I'd like to plant Daffodil bulbs in a forested area visible from a kitchen window. The area in question belongs to the homeowner, has no understory (deer browse) or early season ground cover, and is canopied by oak and hickory trees of varying age. Later in the spring the area would be covered almost 100% with wild sarsaparilla (Aralia nudicaulis)

Would Daffodils do OK or establish in such a setting? Why or why not?

3 Answers 3


Daffodils would do great there, I'm pretty sure. I have some in my woods, and I didn't plant them there. They do fine because it's a deciduous woods, so no shade in late winter when they emerge, and barely any shade during flowering. Also, the undergrowth doesn't seem to be a problem unless it's taller than the daffodil plants, and leafs out before the daffys are done yellowing.

I find that daffodils will often live in even really bad conditions, but just don't spread that much. Here's a bullet list:

  • Your soil type sounds ideal.
  • The forest sounds like it has a healthy canopy, which discourages huge wild invasives, which is good for daffodils.
  • As kevinsky said, daffodils are poisonous to deer; they won't get eaten.
  • The aralia shouldn't be a problem, as the daffodils go root dormant from yellowing until late the next winter, so the aralia roots shouldn't harm them at all. A little overlap between the end of the daffs and the fist aralia growth isn't a big deal.
  • The daffodils should behave in this setting; not spread super fast and get out of hand.
  • I think of most of the spring flowering bulbs, this one is the best.

Here are some varieties that I've found to be good colonisers in that setting:

  • Ice Follies - tall, wide flower, white with pale yellow trumpet. By far the most resilient one in my area. These will grow anywhere.
  • Quail - shorter and earlier
  • Mount Hood - a trumpet daffodil. Likes more sun, plant in the bright spots
  • Tête-á-Tête - very short and early - doesn't handle much underbrush because of it's small size, but usually finishes early before other plants get going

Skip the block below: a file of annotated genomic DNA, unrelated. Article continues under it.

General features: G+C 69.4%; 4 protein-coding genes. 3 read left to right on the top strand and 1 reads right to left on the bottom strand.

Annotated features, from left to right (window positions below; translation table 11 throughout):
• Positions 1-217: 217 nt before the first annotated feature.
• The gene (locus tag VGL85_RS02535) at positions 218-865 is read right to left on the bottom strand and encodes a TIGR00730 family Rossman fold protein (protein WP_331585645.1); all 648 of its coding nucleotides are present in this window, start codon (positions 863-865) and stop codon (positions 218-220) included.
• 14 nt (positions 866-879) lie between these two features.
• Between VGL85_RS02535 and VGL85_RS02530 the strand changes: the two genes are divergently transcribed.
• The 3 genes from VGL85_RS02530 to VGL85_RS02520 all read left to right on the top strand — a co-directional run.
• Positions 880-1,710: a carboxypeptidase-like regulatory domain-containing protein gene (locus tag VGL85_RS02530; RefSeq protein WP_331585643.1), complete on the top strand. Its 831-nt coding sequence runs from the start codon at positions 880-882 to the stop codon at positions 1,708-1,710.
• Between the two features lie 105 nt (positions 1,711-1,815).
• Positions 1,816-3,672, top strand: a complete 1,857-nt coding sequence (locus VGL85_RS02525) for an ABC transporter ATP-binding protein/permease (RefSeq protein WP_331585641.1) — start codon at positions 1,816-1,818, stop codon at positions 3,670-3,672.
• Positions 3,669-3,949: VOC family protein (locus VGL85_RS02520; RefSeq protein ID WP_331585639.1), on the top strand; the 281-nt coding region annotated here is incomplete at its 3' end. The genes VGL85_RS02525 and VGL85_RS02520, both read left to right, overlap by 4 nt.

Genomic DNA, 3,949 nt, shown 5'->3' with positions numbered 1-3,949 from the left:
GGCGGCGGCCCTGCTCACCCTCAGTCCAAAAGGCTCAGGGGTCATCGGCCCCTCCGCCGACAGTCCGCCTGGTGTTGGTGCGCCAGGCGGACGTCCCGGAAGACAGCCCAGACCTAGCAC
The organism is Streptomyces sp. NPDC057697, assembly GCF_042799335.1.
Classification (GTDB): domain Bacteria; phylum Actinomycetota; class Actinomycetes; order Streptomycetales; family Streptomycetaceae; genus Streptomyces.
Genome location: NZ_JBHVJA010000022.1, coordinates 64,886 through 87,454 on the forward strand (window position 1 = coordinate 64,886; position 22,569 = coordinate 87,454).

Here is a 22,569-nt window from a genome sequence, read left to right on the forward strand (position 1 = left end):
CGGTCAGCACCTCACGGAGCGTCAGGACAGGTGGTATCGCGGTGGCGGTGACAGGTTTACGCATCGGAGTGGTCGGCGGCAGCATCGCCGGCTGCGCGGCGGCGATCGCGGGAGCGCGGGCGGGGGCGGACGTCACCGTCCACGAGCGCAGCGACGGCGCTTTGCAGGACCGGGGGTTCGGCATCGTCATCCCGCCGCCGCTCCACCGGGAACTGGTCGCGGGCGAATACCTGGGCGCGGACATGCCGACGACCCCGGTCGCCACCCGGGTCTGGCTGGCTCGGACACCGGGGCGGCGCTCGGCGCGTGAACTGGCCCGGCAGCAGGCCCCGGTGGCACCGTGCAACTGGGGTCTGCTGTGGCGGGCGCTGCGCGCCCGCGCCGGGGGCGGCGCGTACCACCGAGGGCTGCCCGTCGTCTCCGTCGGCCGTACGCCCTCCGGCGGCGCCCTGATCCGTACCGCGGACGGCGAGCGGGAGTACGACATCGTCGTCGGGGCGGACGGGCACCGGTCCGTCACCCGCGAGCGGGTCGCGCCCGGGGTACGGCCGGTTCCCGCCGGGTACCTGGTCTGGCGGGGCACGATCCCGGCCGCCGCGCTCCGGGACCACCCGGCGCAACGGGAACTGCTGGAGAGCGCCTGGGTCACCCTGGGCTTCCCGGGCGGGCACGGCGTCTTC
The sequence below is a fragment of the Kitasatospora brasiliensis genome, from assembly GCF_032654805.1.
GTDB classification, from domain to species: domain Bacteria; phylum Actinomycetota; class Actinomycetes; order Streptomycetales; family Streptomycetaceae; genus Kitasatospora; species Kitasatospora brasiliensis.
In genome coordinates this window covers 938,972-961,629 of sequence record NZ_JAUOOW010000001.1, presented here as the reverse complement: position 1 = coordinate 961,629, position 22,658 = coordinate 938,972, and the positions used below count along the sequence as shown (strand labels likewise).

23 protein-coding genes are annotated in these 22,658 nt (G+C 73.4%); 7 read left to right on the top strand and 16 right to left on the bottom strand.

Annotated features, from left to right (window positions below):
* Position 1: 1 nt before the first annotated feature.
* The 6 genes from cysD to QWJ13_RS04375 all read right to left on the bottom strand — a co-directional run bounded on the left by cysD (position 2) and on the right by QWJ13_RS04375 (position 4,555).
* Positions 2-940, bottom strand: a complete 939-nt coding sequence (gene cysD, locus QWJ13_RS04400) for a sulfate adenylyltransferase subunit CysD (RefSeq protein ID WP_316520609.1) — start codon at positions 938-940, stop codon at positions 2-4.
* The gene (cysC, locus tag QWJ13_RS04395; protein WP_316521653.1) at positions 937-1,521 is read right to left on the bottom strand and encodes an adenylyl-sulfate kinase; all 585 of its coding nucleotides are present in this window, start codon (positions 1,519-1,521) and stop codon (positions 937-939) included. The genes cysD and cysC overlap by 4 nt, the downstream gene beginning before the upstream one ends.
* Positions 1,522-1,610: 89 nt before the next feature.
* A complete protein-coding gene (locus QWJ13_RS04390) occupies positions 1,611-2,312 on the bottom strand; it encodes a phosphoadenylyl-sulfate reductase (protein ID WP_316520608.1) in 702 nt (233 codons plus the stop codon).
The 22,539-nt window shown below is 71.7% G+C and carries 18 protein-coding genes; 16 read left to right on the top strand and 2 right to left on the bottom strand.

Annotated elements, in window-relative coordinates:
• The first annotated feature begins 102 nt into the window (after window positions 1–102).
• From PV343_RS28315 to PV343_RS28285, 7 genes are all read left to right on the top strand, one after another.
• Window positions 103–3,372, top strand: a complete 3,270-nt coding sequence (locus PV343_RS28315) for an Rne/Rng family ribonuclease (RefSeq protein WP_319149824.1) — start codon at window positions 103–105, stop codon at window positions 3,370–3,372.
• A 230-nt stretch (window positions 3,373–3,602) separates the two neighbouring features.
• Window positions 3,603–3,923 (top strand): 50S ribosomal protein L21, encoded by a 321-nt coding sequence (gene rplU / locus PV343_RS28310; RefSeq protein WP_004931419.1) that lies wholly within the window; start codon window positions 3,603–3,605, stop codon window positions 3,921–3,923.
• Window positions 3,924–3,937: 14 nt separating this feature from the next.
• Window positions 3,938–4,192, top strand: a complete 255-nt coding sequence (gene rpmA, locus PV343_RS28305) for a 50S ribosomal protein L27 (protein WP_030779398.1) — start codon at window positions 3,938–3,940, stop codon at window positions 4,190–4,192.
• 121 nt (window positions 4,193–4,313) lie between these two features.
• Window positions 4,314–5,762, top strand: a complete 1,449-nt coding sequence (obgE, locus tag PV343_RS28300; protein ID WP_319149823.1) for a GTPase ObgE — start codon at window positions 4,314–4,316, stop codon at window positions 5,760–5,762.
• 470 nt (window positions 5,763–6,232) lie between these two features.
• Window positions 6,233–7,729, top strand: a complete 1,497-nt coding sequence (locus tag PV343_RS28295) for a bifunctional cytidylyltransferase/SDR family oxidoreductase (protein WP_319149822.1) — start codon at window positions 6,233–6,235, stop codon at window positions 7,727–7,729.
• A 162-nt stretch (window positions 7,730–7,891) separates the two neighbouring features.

• Juanita - tall, yellow with orange/coral trumpet
  • Carlton - tall, all yellow. Not as big or showy as Mount Hood, but a bit more adaptable. Tolerates clay well.
  • Salome - tall, white with salmon/pink trumpet. Shade enhances trumpet color by reducing fading sun exposure.
  • Early Sensation - mid-height. Stocky. Large flowers earlier than most others. Very nice big trumpet.

Daffodils are a good choice:

  • not eaten by deer
  • hardy over a wide range to USDA zone 4 or lower for some varieties
  • will flower and spread reliably for many years if you choose a cultivar that is strong like Mt. Hood and not one of the fancy varieties. Try species daffodils if you feel the shade happens too soon in spring.
  • up in the spring and flowering done around the time the deciduous trees leaf out
  • check the soil, they will do better in a soil with good drainage but I am growing mine in clay
  • Edit: plant deep for success. As Bamboo points out the Sarsaparilla have a thick root mass but if you can plant the daffodils beneath this then you should have some success.

but...why introduce a foreign species to an area of a unique North American groundcover? Wildflower lovers would give vital body parts to have Sarsaparilla growing in their backyard.

  • thank you for the info. I considered the native ground cover, but did not feel that the disturbance would be too great. The sarsaparilla there covers acres and grows and spreads vigorously - to the point that it must be mowed from the lawn edges each year. And all of my diggings about when I was a kid didn't seem to trouble it. Are you concerned that the Daffodils will out-compete the sarsaparilla?
    – That Idiot
    Dec 31, 2014 at 13:13

Aralia nudicaulis has creeping underground stems - those, combined with the root material from the trees, means its unlikely you'll be able to dig and plant the bulbs, and the bulbs themselves, once planted, may quickly be eradicated by root invasion.

You could try digging patches to see what the conditions in terms of roots are like - if its not too bad, then by all means plant them.

  • I know that the first 3-5" are a dense, peaty, rooty mat. Under that is well drained, sandy soil. If root intrusion is a problem for Daffodils, then this would not be the place.
    – That Idiot
    Dec 31, 2014 at 13:16
  • @ThatIdiot - its no more of a problem than for any other plant which produces roots, its not particular to daffodils. Might be worth trying a small area to see how well they do before planting hundreds though.
    – Bamboo
    Jan 2, 2015 at 12:09

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